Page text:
• There is a risk to this respondent being subjected to arbitrariness in the course of his trial, precisely because the system’s wide and unchecked powers is inconsistent with a democratic state subject to the rule of law. [Para 133]
  • The recent changes in Poland have been so damaging to the rule of law that this Court must conclude that the common value of the rule of law in Poland has been breached. Indeed both the common values of the rule of law and democracy in Poland have been breached by these changes. As is apparent from the foregoing, the common values, set out in the TEU, are no longer accepted by Poland.[Para 135]

The Court concluded that the systemic breaches in Polish rule of law are such that they would ordinarily engage the Aranyosi approach of seeking further information from a Judicial Authority (Aranyosi & Caldararu (Joined cases C-404/15 and C-659/15 PPU) [2016] QB 921). However, given the undermining of the mutual trust upon which such requests are ordinarily predicated, the Court did not consider such an approach appropriate. Instead, having reached a finding that a member state has breached the common values of rule of law and democracy the Court concluded that a ruling from the CJEU must be sought. 

On 28th June 2018 the Advocate General issued an opinion that in summary swerved questions of the fundamental erosion of the rule of law and instead concluded that domestic courts must assess whether in a given individual’s case the lack of judicial independence in Poland will have such a serious impact as to destroy the fairness of that individual’s trial.  The thrust of this opinion was adopted by the Court when, on 25th July it published it’s decision (reported as  ML - Case C-216/18 PPU)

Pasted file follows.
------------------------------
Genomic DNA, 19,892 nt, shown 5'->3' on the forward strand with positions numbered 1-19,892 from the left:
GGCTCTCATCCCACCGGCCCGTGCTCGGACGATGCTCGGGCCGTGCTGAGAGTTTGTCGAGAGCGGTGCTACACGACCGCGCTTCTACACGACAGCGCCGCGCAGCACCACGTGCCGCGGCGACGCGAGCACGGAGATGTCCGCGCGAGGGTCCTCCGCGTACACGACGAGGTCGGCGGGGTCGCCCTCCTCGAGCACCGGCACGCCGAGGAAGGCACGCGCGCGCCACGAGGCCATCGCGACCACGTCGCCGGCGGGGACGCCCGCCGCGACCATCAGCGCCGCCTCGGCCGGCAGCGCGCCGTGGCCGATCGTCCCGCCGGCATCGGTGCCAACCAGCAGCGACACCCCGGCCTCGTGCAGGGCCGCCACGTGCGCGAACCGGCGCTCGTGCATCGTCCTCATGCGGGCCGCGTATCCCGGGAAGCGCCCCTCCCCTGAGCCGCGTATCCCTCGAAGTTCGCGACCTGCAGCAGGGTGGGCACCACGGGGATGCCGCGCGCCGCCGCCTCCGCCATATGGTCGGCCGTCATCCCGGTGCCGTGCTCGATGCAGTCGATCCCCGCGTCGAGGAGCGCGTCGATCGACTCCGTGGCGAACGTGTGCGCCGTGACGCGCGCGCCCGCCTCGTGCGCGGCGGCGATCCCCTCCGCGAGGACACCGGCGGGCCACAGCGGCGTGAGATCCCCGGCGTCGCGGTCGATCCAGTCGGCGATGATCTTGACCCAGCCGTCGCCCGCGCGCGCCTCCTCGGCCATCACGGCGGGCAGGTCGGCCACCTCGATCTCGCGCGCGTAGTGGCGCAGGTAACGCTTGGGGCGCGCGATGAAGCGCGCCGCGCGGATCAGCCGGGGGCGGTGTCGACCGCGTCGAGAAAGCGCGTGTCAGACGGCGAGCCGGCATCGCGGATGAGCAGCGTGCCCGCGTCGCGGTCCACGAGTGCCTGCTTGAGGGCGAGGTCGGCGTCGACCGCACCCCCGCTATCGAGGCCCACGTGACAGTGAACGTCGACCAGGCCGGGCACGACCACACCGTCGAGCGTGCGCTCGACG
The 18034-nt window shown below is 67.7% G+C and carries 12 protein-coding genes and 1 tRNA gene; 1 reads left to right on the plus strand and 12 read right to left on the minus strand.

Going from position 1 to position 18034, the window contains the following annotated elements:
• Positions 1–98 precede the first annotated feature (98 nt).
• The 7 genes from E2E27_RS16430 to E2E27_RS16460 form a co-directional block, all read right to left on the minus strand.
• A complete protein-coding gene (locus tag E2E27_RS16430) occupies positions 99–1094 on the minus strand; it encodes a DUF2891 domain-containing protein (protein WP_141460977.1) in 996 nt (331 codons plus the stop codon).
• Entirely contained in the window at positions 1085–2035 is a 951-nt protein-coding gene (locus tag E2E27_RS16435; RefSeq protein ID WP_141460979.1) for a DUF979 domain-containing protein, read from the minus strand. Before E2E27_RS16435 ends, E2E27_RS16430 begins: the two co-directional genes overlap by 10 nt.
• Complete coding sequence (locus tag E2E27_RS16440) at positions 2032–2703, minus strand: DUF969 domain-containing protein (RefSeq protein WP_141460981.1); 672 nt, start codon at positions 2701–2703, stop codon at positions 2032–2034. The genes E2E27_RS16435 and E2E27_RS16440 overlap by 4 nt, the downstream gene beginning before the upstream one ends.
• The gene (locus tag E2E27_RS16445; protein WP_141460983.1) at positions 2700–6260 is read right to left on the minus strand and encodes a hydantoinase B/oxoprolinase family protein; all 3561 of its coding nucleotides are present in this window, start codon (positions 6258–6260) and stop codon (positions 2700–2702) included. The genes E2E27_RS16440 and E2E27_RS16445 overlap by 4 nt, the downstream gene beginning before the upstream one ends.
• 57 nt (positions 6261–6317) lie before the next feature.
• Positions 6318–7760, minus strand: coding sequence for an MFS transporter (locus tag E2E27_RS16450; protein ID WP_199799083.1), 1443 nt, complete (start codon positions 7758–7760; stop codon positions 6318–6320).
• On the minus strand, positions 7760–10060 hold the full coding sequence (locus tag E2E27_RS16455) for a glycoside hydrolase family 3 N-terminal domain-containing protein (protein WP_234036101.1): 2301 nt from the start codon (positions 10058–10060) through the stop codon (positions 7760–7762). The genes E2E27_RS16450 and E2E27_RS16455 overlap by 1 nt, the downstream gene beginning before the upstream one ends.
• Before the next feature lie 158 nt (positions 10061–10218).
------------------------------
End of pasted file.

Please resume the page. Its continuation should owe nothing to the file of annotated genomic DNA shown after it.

The position since Lis and Lange:

Judgment in Lis and Lange was handed down by the Divisional Court on 31 October 2018. The judgment can be viewed here. In short, it was held that:

  • There is no general basis to decline extradition to Poland, but there is sufficient concern about Polish judicial independence that applicants with exceptional cases should have the opportunity to advance reasons why there is a risk of a breach of their individual rights to a fair trial (at [71]). 
  • The court also rejected the applicants’ argument that the Polish courts no longer met the definition of ‘judicial authorities’ under Article 6 (at [57]). 
Article 6 following Lis:

The question for extradition practitioners is: what constitutes an "exceptional" case? The guidance from Lis itself is that the appellants' cases would not meet the test. They were "ordinary" criminal cases with "no political or otherwise sensitive content". It therefore seems that any Requested Person wishing to pursue this argument will have to evidence some political connection of the kind usually argued under section 13 of the Extradition Act (extraneous considerations).

The only other avenue open to Polish Requested Persons appears to be a more direct challenge to Lis itself. The extensive expert evidence adduced in that case was given only a cursory reference and the content of the reports was not addressed at all. Those reports included expert opinion that the collapse of the Polish rule of law will indeed affect otherwise "ordinary" criminal cases, particularly through alleged pressures on the judiciary to increase remand and conviction rates, as well as the number of custodial sentences.

It remains to be seen whether any direct challenge to Lis will succeed, although it is perhaps more likely that most Polish extraditees will have to wait for further legislative developments in Poland before they can launch a fresh attack against their extradition under Article 6.


Rebecca Hill is an experienced criminal advocate with specialist expertise in extradition and a strong interest in human rights and their engagement within the criminal justice system. Rebecca is ranked in Chambers and Partners as a band 2 leader in the field of Extradition at the London Bar. She has been ranked since 2012. Rebecca is ranked as a Tier 2 leading individual in the Legal 500 in the field of International Crime and Extradition.

Mark Smith is a barrister specialising in crime, extradition, family and civil work. He appeared regularly in the High Court (Admin) in relation to extradition appeals, as well as in criminal matters in the Crown Court for both the prosecution and defence. He is also experienced in proceeds of crime and prison proceedings.